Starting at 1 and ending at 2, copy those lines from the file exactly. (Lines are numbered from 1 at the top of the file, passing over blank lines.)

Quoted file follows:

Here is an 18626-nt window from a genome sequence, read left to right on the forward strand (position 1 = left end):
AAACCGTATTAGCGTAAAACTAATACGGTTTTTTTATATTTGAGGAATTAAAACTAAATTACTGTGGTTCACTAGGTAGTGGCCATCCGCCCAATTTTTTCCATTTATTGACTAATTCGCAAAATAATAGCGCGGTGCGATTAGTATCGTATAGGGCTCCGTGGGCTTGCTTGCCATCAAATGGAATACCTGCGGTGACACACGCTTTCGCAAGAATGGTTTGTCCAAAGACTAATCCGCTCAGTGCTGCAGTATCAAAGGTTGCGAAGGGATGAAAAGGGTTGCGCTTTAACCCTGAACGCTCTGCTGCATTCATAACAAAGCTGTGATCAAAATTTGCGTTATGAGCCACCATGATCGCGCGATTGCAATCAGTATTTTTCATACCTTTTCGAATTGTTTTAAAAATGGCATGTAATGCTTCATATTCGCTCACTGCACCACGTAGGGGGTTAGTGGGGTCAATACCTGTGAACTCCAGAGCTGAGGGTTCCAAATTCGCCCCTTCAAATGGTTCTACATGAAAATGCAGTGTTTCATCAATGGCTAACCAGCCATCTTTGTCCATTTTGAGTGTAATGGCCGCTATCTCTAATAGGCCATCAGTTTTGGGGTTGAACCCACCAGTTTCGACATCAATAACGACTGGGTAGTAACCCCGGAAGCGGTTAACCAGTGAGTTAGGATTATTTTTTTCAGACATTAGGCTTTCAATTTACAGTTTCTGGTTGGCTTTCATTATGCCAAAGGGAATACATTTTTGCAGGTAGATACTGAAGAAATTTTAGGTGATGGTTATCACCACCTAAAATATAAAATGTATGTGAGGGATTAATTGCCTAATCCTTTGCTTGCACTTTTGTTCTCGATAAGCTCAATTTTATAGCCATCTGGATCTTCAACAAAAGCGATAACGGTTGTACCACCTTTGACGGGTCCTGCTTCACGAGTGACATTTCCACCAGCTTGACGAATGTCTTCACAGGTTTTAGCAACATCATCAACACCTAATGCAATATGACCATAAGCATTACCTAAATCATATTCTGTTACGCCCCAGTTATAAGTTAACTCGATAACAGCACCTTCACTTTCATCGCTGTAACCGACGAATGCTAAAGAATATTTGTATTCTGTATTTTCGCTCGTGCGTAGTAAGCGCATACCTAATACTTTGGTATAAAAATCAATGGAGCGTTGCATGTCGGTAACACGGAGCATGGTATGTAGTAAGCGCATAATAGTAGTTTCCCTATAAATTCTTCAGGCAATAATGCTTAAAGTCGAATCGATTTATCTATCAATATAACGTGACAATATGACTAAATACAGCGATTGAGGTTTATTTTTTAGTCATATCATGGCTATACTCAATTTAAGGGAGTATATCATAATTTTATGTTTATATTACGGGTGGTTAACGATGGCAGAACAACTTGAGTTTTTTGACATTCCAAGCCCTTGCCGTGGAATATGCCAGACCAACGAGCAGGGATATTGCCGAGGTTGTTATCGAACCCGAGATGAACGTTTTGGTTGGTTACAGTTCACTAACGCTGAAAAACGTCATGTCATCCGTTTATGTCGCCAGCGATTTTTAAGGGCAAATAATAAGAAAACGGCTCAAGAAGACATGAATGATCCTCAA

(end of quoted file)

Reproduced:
Here is an 18626-nt window from a genome sequence, read left to right on the forward strand (position 1 = left end):
AAACCGTATTAGCGTAAAACTAATACGGTTTTTTTATATTTGAGGAATTAAAACTAAATTACTGTGGTTCACTAGGTAGTGGCCATCCGCCCAATTTTTTCCATTTATTGACTAATTCGCAAAATAATAGCGCGGTGCGATTAGTATCGTATAGGGCTCCGTGGGCTTGCTTGCCATCAAATGGAATACCTGCGGTGACACACGCTTTCGCAAGAATGGTTTGTCCAAAGACTAATCCGCTCAGTGCTGCAGTATCAAAGGTTGCGAAGGGATGAAAAGGGTTGCGCTTTAACCCTGAACGCTCTGCTGCATTCATAACAAAGCTGTGATCAAAATTTGCGTTATGAGCCACCATGATCGCGCGATTGCAATCAGTATTTTTCATACCTTTTCGAATTGTTTTAAAAATGGCATGTAATGCTTCATATTCGCTCACTGCACCACGTAGGGGGTTAGTGGGGTCAATACCTGTGAACTCCAGAGCTGAGGGTTCCAAATTCGCCCCTTCAAATGGTTCTACATGAAAATGCAGTGTTTCATCAATGGCTAACCAGCCATCTTTGTCCATTTTGAGTGTAATGGCCGCTATCTCTAATAGGCCATCAGTTTTGGGGTTGAACCCACCAGTTTCGACATCAATAACGACTGGGTAGTAACCCCGGAAGCGGTTAACCAGTGAGTTAGGATTATTTTTTTCAGACATTAGGCTTTCAATTTACAGTTTCTGGTTGGCTTTCATTATGCCAAAGGGAATACATTTTTGCAGGTAGATACTGAAGAAATTTTAGGTGATGGTTATCACCACCTAAAATATAAAATGTATGTGAGGGATTAATTGCCTAATCCTTTGCTTGCACTTTTGTTCTCGATAAGCTCAATTTTATAGCCATCTGGATCTTCAACAAAAGCGATAACGGTTGTACCACCTTTGACGGGTCCTGCTTCACGAGTGACATTTCCACCAGCTTGACGAATGTCTTCACAGGTTTTAGCAACATCATCAACACCTAATGCAATATGACCATAAGCATTACCTAAATCATATTCTGTTACGCCCCAGTTATAAGTTAACTCGATAACAGCACCTTCACTTTCATCGCTGTAACCGACGAATGCTAAAGAATATTTGTATTCTGTATTTTCGCTCGTGCGTAGTAAGCGCATACCTAATACTTTGGTATAAAAATCAATGGAGCGTTGCATGTCGGTAACACGGAGCATGGTATGTAGTAAGCGCATAATAGTAGTTTCCCTATAAATTCTTCAGGCAATAATGCTTAAAGTCGAATCGATTTATCTATCAATATAACGTGACAATATGACTAAATACAGCGATTGAGGTTTATTTTTTAGTCATATCATGGCTATACTCAATTTAAGGGAGTATATCATAATTTTATGTTTATATTACGGGTGGTTAACGATGGCAGAACAACTTGAGTTTTTTGACATTCCAAGCCCTTGCCGTGGAATATGCCAGACCAACGAGCAGGGATATTGCCGAGGTTGTTATCGAACCCGAGATGAACGTTTTGGTTGGTTACAGTTCACTAACGCTGAAAAACGTCATGTCATCCGTTTATGTCGCCAGCGATTTTTAAGGGCAAATAATAAGAAAACGGCTCAAGAAGACATGAATGATCCTCAA